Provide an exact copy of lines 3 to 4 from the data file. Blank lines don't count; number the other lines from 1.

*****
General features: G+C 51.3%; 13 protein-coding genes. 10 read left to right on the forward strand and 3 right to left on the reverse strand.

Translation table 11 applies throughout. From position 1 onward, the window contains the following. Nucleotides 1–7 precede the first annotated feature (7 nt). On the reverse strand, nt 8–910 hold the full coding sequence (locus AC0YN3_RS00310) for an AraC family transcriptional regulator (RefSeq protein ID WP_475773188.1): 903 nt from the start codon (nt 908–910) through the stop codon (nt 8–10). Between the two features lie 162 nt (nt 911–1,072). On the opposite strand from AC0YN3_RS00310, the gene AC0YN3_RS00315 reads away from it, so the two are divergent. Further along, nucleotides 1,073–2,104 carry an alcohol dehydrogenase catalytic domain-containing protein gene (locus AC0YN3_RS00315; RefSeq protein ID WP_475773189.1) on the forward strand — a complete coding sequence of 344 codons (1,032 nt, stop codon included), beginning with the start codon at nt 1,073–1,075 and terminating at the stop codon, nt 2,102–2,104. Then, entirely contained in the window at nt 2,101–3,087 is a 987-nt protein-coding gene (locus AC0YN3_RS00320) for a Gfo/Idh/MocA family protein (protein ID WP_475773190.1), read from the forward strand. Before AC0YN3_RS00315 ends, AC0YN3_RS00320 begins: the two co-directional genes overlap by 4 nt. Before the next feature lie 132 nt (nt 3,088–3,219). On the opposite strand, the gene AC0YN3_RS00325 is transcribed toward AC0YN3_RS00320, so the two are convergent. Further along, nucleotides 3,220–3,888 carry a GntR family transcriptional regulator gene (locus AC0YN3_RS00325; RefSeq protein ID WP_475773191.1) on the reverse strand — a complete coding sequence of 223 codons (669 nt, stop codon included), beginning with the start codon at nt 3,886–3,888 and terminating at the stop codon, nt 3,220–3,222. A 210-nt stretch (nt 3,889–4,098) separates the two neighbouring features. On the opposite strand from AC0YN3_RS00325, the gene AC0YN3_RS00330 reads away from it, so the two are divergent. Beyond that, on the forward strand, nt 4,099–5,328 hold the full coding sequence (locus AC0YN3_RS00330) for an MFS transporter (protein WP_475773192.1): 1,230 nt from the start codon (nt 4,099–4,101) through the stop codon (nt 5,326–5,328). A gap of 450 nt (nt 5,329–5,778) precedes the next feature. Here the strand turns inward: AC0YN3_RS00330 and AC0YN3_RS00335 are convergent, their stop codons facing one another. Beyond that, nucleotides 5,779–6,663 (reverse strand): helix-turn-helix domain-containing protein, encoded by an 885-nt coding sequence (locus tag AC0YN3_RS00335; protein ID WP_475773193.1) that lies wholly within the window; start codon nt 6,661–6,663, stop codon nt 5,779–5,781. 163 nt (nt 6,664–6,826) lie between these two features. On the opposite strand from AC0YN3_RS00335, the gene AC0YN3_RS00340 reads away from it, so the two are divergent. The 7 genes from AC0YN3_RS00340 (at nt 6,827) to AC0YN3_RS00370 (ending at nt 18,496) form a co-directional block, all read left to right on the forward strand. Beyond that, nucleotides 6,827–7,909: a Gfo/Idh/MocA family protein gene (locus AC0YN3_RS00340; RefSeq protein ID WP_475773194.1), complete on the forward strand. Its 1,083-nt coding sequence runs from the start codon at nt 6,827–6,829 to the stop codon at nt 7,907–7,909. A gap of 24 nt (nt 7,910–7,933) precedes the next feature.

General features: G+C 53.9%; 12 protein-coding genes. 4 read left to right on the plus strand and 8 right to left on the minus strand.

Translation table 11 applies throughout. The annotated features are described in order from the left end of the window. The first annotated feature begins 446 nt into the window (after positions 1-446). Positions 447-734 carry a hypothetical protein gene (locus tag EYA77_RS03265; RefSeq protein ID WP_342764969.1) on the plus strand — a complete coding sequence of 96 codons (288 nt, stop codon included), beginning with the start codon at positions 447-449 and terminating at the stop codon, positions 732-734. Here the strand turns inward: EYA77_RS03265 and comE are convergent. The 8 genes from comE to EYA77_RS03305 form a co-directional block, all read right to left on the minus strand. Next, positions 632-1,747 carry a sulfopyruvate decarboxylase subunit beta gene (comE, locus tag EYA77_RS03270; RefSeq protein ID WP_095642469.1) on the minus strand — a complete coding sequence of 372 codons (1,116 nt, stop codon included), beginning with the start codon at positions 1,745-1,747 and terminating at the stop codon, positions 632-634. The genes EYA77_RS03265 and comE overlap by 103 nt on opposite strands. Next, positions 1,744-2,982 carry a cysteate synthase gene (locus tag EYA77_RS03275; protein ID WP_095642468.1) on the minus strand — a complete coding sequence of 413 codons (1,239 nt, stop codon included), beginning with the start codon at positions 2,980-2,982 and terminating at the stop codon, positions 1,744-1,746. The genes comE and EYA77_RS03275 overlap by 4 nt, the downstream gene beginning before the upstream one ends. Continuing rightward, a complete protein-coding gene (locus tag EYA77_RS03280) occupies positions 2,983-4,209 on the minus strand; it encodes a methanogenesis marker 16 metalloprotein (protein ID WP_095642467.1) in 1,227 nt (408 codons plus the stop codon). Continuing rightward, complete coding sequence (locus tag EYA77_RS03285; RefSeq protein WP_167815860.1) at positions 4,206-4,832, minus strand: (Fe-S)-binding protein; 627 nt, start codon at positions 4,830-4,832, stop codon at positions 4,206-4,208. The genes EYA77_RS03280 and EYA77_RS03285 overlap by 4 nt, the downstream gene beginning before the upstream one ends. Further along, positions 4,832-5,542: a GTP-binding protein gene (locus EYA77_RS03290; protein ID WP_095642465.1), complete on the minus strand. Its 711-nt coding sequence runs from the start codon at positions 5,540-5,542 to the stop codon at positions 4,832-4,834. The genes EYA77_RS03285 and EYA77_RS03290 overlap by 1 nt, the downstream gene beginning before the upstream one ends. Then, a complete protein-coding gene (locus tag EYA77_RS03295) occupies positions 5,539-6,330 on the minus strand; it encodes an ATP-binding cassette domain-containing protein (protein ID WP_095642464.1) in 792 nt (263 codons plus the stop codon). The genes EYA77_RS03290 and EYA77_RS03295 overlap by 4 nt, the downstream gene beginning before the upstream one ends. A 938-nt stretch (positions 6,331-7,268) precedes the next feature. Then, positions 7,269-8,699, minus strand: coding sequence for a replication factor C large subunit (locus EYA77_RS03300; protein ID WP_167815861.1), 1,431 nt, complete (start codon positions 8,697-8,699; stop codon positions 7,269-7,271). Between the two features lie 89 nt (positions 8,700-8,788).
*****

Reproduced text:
General features: G+C 53.9%; 12 protein-coding genes. 4 read left to right on the plus strand and 8 right to left on the minus strand.

Translation table 11 applies throughout. The annotated features are described in order from the left end of the window. The first annotated feature begins 446 nt into the window (after positions 1-446). Positions 447-734 carry a hypothetical protein gene (locus tag EYA77_RS03265; RefSeq protein ID WP_342764969.1) on the plus strand — a complete coding sequence of 96 codons (288 nt, stop codon included), beginning with the start codon at positions 447-449 and terminating at the stop codon, positions 732-734. Here the strand turns inward: EYA77_RS03265 and comE are convergent. The 8 genes from comE to EYA77_RS03305 form a co-directional block, all read right to left on the minus strand. Next, positions 632-1,747 carry a sulfopyruvate decarboxylase subunit beta gene (comE, locus tag EYA77_RS03270; RefSeq protein ID WP_095642469.1) on the minus strand — a complete coding sequence of 372 codons (1,116 nt, stop codon included), beginning with the start codon at positions 1,745-1,747 and terminating at the stop codon, positions 632-634. The genes EYA77_RS03265 and comE overlap by 103 nt on opposite strands. Next, positions 1,744-2,982 carry a cysteate synthase gene (locus tag EYA77_RS03275; protein ID WP_095642468.1) on the minus strand — a complete coding sequence of 413 codons (1,239 nt, stop codon included), beginning with the start codon at positions 2,980-2,982 and terminating at the stop codon, positions 1,744-1,746. The genes comE and EYA77_RS03275 overlap by 4 nt, the downstream gene beginning before the upstream one ends. Continuing rightward, a complete protein-coding gene (locus tag EYA77_RS03280) occupies positions 2,983-4,209 on the minus strand; it encodes a methanogenesis marker 16 metalloprotein (protein ID WP_095642467.1) in 1,227 nt (408 codons plus the stop codon). Continuing rightward, complete coding sequence (locus tag EYA77_RS03285; RefSeq protein WP_167815860.1) at positions 4,206-4,832, minus strand: (Fe-S)-binding protein; 627 nt, start codon at positions 4,830-4,832, stop codon at positions 4,206-4,208. The genes EYA77_RS03280 and EYA77_RS03285 overlap by 4 nt, the downstream gene beginning before the upstream one ends. Further along, positions 4,832-5,542: a GTP-binding protein gene (locus EYA77_RS03290; protein ID WP_095642465.1), complete on the minus strand. Its 711-nt coding sequence runs from the start codon at positions 5,540-5,542 to the stop codon at positions 4,832-4,834. The genes EYA77_RS03285 and EYA77_RS03290 overlap by 1 nt, the downstream gene beginning before the upstream one ends. Then, a complete protein-coding gene (locus tag EYA77_RS03295) occupies positions 5,539-6,330 on the minus strand; it encodes an ATP-binding cassette domain-containing protein (protein ID WP_095642464.1) in 792 nt (263 codons plus the stop codon). The genes EYA77_RS03290 and EYA77_RS03295 overlap by 4 nt, the downstream gene beginning before the upstream one ends. A 938-nt stretch (positions 6,331-7,268) precedes the next feature. Then, positions 7,269-8,699, minus strand: coding sequence for a replication factor C large subunit (locus EYA77_RS03300; protein ID WP_167815861.1), 1,431 nt, complete (start codon positions 8,697-8,699; stop codon positions 7,269-7,271). Between the two features lie 89 nt (positions 8,700-8,788).